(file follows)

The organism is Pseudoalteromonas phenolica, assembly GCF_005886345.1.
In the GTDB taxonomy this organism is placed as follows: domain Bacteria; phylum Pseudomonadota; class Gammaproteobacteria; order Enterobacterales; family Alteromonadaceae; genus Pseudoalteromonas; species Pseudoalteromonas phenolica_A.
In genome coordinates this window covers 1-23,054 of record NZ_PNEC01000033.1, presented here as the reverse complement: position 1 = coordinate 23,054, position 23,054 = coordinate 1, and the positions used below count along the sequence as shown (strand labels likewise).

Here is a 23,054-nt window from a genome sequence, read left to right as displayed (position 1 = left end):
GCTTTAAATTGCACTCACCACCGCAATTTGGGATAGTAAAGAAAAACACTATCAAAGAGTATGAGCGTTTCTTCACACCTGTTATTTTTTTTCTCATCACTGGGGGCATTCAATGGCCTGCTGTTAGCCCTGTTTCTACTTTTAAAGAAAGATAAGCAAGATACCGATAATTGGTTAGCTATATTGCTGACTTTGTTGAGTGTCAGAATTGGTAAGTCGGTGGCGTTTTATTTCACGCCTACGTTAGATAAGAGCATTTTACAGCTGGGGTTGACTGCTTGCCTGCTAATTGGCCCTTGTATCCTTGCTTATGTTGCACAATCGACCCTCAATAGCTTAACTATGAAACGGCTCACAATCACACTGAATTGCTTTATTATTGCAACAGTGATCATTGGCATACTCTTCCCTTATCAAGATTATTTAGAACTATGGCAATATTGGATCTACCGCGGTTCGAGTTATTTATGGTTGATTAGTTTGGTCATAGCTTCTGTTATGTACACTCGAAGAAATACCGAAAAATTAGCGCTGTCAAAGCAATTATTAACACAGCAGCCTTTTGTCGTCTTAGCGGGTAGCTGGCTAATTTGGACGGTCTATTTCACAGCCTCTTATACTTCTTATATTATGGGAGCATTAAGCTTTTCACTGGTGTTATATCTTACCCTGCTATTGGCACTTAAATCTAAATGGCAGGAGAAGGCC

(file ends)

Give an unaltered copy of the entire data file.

The organism is Pseudoalteromonas phenolica, assembly GCF_005886345.1.
In the GTDB taxonomy this organism is placed as follows: domain Bacteria; phylum Pseudomonadota; class Gammaproteobacteria; order Enterobacterales; family Alteromonadaceae; genus Pseudoalteromonas; species Pseudoalteromonas phenolica_A.
In genome coordinates this window covers 1-23,054 of record NZ_PNEC01000033.1, presented here as the reverse complement: position 1 = coordinate 23,054, position 23,054 = coordinate 1, and the positions used below count along the sequence as shown (strand labels likewise).

Here is a 23,054-nt window from a genome sequence, read left to right as displayed (position 1 = left end):
GCTTTAAATTGCACTCACCACCGCAATTTGGGATAGTAAAGAAAAACACTATCAAAGAGTATGAGCGTTTCTTCACACCTGTTATTTTTTTTCTCATCACTGGGGGCATTCAATGGCCTGCTGTTAGCCCTGTTTCTACTTTTAAAGAAAGATAAGCAAGATACCGATAATTGGTTAGCTATATTGCTGACTTTGTTGAGTGTCAGAATTGGTAAGTCGGTGGCGTTTTATTTCACGCCTACGTTAGATAAGAGCATTTTACAGCTGGGGTTGACTGCTTGCCTGCTAATTGGCCCTTGTATCCTTGCTTATGTTGCACAATCGACCCTCAATAGCTTAACTATGAAACGGCTCACAATCACACTGAATTGCTTTATTATTGCAACAGTGATCATTGGCATACTCTTCCCTTATCAAGATTATTTAGAACTATGGCAATATTGGATCTACCGCGGTTCGAGTTATTTATGGTTGATTAGTTTGGTCATAGCTTCTGTTATGTACACTCGAAGAAATACCGAAAAATTAGCGCTGTCAAAGCAATTATTAACACAGCAGCCTTTTGTCGTCTTAGCGGGTAGCTGGCTAATTTGGACGGTCTATTTCACAGCCTCTTATACTTCTTATATTATGGGAGCATTAAGCTTTTCACTGGTGTTATATCTTACCCTGCTATTGGCACTTAAATCTAAATGGCAGGAGAAGGCC